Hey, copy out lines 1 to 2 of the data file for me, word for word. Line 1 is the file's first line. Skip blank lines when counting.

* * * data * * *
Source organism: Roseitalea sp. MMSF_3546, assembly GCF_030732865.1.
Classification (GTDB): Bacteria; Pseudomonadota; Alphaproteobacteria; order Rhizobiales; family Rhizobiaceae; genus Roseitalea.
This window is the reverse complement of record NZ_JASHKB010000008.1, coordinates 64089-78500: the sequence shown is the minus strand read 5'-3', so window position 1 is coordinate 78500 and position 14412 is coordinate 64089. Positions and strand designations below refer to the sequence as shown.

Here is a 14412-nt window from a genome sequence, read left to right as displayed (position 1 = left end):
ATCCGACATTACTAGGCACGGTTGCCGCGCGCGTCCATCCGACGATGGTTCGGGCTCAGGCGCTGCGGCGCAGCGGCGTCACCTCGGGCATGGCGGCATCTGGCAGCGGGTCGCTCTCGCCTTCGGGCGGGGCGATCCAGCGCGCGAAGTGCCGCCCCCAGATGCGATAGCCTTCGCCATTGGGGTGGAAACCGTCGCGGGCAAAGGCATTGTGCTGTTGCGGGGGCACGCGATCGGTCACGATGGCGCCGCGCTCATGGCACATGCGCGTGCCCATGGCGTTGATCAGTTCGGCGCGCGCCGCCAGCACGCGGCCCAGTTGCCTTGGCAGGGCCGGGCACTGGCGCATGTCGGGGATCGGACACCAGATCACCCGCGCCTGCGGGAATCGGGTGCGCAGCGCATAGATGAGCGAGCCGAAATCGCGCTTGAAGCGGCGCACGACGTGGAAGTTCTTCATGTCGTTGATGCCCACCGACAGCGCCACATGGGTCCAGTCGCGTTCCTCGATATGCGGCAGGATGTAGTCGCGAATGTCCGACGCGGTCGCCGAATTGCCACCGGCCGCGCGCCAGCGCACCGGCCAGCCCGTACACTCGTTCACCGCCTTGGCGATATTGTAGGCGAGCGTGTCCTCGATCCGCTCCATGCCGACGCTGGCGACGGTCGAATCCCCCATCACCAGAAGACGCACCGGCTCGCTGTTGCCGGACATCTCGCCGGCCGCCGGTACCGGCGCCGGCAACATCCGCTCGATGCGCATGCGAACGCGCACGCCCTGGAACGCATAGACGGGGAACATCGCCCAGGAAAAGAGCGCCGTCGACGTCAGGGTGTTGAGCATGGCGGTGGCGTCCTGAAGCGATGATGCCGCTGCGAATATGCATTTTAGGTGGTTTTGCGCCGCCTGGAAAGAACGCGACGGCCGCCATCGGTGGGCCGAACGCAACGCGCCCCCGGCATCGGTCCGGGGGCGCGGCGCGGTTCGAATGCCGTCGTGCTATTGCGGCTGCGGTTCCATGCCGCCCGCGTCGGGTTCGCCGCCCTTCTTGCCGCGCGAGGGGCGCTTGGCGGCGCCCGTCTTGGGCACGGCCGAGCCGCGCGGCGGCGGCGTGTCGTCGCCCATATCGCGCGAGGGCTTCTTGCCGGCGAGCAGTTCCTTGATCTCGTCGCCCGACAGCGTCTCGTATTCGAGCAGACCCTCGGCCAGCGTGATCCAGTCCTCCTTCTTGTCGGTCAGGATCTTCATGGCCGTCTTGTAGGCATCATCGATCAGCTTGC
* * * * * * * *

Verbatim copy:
Source organism: Roseitalea sp. MMSF_3546, assembly GCF_030732865.1.
Classification (GTDB): Bacteria; Pseudomonadota; Alphaproteobacteria; order Rhizobiales; family Rhizobiaceae; genus Roseitalea.